Evidence of ancient gravitational waves on the cosmic microwave background was found
On March 17, the most important day for cosmology in over a decade, the Harvard-Smithsonian Centre for Astrophysics made an announcement that swept physicists off their feet. Scientists published the first pieces of evidence that a popular but untested theory called cosmic inflation is right. This has significant implications for the field of cosmology.
The results also highlight a deep connection between the theories of relativity and quantum mechanics. This has been the subject of a century-old quest in physics. Cosmic inflation was first hypothesized by American physicist Alan Guth. He was trying to answer the question why distant parts of the universe were similar even though they couldn’t have shared a common history. In 1980, he proposed a radical solution. He theorized that 10-36 seconds after the Big Bang happened, all matter and radiation was uniformly packed into a volume the size of a proton.
By the time it was 10-33 seconds old, its volume had increased by 1078 times — a period called the inflationary epoch. After this event, the universe was almost as big as an orange, expanding to this day but at a slower pace. While this theory was poised to resolve many cosmological issues, it was difficult to prove. To get this far, scientists from the Centre used the BICEP2 telescope.
Through the South Pole’s dry atmosphere, BICEP (Background Imaging of Cosmic Extragalactic Polarization) 2 studies the 13.5 billion-year old residual energy of the Big Bang called the cosmic microwave background (CMB). This is a field of microwave radiation that permeates the universe. The CMB consists of electric (E) and magnetic (B) fields, called modes.
The B-mode patterns, in particular, have undergone some changes as the universe aged. It is susceptible to gravitational effects. For example, the E-mode can be twisted by the strong gravitational pulls of large galaxies into the B-mode.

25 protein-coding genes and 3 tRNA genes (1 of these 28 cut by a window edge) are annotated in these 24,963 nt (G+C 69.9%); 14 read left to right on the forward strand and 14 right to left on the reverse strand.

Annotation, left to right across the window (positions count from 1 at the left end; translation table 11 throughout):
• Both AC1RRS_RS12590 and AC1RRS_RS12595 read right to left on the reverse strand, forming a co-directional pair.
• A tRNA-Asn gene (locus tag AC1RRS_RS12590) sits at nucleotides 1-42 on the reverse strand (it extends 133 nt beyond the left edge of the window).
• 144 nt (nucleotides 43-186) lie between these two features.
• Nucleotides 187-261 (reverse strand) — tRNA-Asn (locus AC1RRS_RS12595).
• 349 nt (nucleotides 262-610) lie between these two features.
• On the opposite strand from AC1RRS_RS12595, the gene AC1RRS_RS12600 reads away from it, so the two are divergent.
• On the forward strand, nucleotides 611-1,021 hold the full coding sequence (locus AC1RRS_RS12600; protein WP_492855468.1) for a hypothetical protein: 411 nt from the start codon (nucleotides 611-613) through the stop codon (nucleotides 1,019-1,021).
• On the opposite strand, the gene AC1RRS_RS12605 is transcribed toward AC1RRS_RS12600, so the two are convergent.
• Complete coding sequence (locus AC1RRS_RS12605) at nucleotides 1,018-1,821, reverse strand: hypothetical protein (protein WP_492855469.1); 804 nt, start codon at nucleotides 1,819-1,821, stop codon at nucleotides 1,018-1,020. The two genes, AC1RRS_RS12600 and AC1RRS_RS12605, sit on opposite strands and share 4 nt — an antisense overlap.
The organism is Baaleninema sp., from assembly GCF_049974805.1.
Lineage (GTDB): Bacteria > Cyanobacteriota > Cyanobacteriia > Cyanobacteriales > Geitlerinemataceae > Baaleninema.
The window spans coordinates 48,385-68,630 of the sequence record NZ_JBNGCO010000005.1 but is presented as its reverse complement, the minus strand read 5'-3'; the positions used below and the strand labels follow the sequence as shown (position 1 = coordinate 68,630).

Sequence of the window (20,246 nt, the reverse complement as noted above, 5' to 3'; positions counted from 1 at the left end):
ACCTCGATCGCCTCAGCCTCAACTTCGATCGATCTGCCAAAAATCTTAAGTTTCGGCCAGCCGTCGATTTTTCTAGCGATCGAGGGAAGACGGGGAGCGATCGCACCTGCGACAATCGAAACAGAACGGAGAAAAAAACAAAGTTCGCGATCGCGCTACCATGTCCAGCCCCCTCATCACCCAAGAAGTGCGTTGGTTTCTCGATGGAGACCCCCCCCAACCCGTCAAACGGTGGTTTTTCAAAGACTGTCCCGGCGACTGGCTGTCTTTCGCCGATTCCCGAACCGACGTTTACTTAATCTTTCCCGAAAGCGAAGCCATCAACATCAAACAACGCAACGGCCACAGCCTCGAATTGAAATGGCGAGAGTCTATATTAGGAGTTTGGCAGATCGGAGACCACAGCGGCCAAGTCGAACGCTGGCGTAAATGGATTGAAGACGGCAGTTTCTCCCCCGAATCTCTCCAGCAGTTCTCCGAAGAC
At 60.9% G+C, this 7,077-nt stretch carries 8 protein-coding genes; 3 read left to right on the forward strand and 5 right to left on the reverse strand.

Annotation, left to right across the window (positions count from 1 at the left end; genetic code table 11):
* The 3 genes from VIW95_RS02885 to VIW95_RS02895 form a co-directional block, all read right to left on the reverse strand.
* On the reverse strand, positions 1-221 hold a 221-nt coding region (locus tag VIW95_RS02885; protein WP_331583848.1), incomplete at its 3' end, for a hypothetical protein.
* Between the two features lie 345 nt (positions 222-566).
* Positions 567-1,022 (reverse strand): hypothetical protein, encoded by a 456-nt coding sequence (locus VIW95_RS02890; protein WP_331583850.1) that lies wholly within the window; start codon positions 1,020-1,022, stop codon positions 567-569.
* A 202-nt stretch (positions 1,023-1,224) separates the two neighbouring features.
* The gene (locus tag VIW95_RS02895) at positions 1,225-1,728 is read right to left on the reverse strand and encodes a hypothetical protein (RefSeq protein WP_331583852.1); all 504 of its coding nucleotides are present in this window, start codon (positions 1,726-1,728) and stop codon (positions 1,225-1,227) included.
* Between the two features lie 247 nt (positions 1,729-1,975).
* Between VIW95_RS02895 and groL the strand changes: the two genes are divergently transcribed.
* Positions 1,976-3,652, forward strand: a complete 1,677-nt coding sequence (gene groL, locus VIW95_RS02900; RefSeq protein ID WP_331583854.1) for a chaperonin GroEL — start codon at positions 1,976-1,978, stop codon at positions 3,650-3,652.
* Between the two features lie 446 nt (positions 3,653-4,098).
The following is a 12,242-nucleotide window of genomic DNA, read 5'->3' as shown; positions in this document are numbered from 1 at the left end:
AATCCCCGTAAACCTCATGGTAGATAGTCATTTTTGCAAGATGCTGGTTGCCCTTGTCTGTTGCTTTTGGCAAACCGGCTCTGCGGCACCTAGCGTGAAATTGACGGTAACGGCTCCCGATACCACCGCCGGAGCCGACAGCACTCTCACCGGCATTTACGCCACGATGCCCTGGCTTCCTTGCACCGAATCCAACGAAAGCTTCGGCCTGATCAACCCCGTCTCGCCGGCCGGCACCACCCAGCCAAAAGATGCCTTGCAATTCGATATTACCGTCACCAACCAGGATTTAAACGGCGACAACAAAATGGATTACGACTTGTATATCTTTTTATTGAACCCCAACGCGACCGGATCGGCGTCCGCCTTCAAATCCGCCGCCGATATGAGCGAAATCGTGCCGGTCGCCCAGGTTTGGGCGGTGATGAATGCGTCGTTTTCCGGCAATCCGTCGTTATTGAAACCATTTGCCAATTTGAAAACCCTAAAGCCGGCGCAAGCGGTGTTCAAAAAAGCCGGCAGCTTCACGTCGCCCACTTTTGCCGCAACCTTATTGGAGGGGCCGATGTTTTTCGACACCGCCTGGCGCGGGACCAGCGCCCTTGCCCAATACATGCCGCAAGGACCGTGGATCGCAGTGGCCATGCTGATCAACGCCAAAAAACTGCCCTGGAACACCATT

However, scientists were looking for effects of what are called gravitational waves. These are waves of purely gravitational energy capable of stretching or squeezing the space-time continuum.
The inflationary epoch is thought to have set off gravitational waves rippling through the continuum. In the process, they etched their effects on the B-mode, visible today as a curling pattern in the magnetic field.
To find this, a team of radio-astronomers led by John Kovac from the Harvard-Smithsonian Centre for Astrophysics used the BICEP2 telescope from 2010 to 2012. It was equipped with a lens of aperture 26 cm, scanning an effective area of two to 10 times the width of the Moon.
Then, they used the different datasets they’d collected to subtract unwanted signals from one another until they were left with one that showed only the amount of curl. Prof. Kovac said in a statement, “Detecting this signal is one of the most important goals in cosmology today.”
The curl due to gravitational waves was confirmed with a statistical significance of 5.2 sigma — sufficient to claim evidence — but only in the part of the sky they mapped. The team has set a significance of 2.7 sigma for the rest of the sky, and future work will focus on strengthening this.
Scientists were also looking for a ratio called the tensor-to-scalar ratio. It denotes the amplitude of the gravitational waves. Its value has been found to be 0.20 plus or minus 0.05. Although theoretical predictions had pegged it between 0 and 0.3, scientists had expected it to be less than 0.2. The higher value means the ancient gravitational waves were more powerful than expected, and could explain why galaxies formed so rapidly after the inflation.
Now, astrophysicists from other observatories around the world will try to replicate BICEP2’s results.
It is notable that gravitational waves are a feature of the theories of relativity, and cosmic inflation is a feature of quantum mechanics. Thus, the BICEP2 results show that the two previously exclusive theories can be combined at a fundamental level. This throws open the door for physicists to explore a unified theory of nature in new light.